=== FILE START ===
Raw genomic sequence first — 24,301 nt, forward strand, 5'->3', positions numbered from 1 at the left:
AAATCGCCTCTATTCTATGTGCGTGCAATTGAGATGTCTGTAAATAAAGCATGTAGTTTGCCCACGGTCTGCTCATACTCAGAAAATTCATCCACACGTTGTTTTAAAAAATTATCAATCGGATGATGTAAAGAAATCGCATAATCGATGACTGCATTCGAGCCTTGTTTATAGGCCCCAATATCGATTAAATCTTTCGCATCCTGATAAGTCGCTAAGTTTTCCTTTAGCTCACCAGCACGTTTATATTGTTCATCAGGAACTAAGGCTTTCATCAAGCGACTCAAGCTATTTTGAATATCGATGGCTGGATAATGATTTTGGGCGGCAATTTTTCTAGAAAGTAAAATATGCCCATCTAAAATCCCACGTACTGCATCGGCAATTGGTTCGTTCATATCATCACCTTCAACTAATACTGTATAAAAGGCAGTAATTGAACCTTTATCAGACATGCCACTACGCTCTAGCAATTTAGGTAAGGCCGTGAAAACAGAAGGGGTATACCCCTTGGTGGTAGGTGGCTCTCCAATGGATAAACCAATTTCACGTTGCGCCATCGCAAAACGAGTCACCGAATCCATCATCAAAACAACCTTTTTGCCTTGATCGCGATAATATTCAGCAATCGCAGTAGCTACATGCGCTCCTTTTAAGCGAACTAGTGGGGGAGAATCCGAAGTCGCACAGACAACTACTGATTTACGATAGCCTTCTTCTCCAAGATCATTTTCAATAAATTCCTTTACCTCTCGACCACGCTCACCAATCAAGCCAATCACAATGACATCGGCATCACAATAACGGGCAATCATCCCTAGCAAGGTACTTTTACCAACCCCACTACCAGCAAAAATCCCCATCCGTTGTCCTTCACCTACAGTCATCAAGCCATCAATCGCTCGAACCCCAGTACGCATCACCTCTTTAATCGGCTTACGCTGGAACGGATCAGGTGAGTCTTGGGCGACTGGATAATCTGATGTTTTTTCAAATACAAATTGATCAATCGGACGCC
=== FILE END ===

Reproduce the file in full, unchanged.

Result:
Raw genomic sequence first — 24,301 nt, forward strand, 5'->3', positions numbered from 1 at the left:
AAATCGCCTCTATTCTATGTGCGTGCAATTGAGATGTCTGTAAATAAAGCATGTAGTTTGCCCACGGTCTGCTCATACTCAGAAAATTCATCCACACGTTGTTTTAAAAAATTATCAATCGGATGATGTAAAGAAATCGCATAATCGATGACTGCATTCGAGCCTTGTTTATAGGCCCCAATATCGATTAAATCTTTCGCATCCTGATAAGTCGCTAAGTTTTCCTTTAGCTCACCAGCACGTTTATATTGTTCATCAGGAACTAAGGCTTTCATCAAGCGACTCAAGCTATTTTGAATATCGATGGCTGGATAATGATTTTGGGCGGCAATTTTTCTAGAAAGTAAAATATGCCCATCTAAAATCCCACGTACTGCATCGGCAATTGGTTCGTTCATATCATCACCTTCAACTAATACTGTATAAAAGGCAGTAATTGAACCTTTATCAGACATGCCACTACGCTCTAGCAATTTAGGTAAGGCCGTGAAAACAGAAGGGGTATACCCCTTGGTGGTAGGTGGCTCTCCAATGGATAAACCAATTTCACGTTGCGCCATCGCAAAACGAGTCACCGAATCCATCATCAAAACAACCTTTTTGCCTTGATCGCGATAATATTCAGCAATCGCAGTAGCTACATGCGCTCCTTTTAAGCGAACTAGTGGGGGAGAATCCGAAGTCGCACAGACAACTACTGATTTACGATAGCCTTCTTCTCCAAGATCATTTTCAATAAATTCCTTTACCTCTCGACCACGCTCACCAATCAAGCCAATCACAATGACATCGGCATCACAATAACGGGCAATCATCCCTAGCAAGGTACTTTTACCAACCCCACTACCAGCAAAAATCCCCATCCGTTGTCCTTCACCTACAGTCATCAAGCCATCAATCGCTCGAACCCCAGTACGCATCACCTCTTTAATCGGCTTACGCTGGAACGGATCAGGTGAGTCTTGGGCGACTGGATAATCTGATGTTTTTTCAAATACAAATTGATCAATCGGACGCC